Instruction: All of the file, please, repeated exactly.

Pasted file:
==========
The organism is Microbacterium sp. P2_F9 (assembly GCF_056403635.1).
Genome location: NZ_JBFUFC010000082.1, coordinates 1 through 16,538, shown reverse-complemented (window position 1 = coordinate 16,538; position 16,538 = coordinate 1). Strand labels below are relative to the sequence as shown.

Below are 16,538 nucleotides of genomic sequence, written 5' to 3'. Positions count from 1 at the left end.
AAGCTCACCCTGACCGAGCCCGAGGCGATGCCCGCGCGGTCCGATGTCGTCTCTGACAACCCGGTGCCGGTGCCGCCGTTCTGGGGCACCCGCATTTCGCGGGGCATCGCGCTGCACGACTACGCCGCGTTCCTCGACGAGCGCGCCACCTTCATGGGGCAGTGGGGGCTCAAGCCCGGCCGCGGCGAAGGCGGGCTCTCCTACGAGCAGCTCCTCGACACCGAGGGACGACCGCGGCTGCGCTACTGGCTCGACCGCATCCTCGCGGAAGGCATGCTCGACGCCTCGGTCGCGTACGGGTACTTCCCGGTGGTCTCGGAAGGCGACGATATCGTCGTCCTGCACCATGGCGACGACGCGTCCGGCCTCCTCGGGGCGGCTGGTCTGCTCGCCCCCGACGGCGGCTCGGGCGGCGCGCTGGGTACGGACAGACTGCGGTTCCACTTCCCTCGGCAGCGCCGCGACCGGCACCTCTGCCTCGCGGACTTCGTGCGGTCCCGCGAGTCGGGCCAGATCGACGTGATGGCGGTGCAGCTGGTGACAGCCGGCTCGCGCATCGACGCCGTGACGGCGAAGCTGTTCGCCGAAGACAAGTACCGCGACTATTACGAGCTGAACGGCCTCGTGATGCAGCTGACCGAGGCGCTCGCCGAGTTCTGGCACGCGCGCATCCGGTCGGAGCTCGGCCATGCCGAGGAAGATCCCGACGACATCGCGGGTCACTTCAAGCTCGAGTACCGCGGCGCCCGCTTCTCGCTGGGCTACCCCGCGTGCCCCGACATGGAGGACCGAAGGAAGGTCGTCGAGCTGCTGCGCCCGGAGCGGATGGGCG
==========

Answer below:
The organism is Microbacterium sp. P2_F9 (assembly GCF_056403635.1).
Genome location: NZ_JBFUFC010000082.1, coordinates 1 through 16,538, shown reverse-complemented (window position 1 = coordinate 16,538; position 16,538 = coordinate 1). Strand labels below are relative to the sequence as shown.

Below are 16,538 nucleotides of genomic sequence, written 5' to 3'. Positions count from 1 at the left end.
AAGCTCACCCTGACCGAGCCCGAGGCGATGCCCGCGCGGTCCGATGTCGTCTCTGACAACCCGGTGCCGGTGCCGCCGTTCTGGGGCACCCGCATTTCGCGGGGCATCGCGCTGCACGACTACGCCGCGTTCCTCGACGAGCGCGCCACCTTCATGGGGCAGTGGGGGCTCAAGCCCGGCCGCGGCGAAGGCGGGCTCTCCTACGAGCAGCTCCTCGACACCGAGGGACGACCGCGGCTGCGCTACTGGCTCGACCGCATCCTCGCGGAAGGCATGCTCGACGCCTCGGTCGCGTACGGGTACTTCCCGGTGGTCTCGGAAGGCGACGATATCGTCGTCCTGCACCATGGCGACGACGCGTCCGGCCTCCTCGGGGCGGCTGGTCTGCTCGCCCCCGACGGCGGCTCGGGCGGCGCGCTGGGTACGGACAGACTGCGGTTCCACTTCCCTCGGCAGCGCCGCGACCGGCACCTCTGCCTCGCGGACTTCGTGCGGTCCCGCGAGTCGGGCCAGATCGACGTGATGGCGGTGCAGCTGGTGACAGCCGGCTCGCGCATCGACGCCGTGACGGCGAAGCTGTTCGCCGAAGACAAGTACCGCGACTATTACGAGCTGAACGGCCTCGTGATGCAGCTGACCGAGGCGCTCGCCGAGTTCTGGCACGCGCGCATCCGGTCGGAGCTCGGCCATGCCGAGGAAGATCCCGACGACATCGCGGGTCACTTCAAGCTCGAGTACCGCGGCGCCCGCTTCTCGCTGGGCTACCCCGCGTGCCCCGACATGGAGGACCGAAGGAAGGTCGTCGAGCTGCTGCGCCCGGAGCGGATGGGCG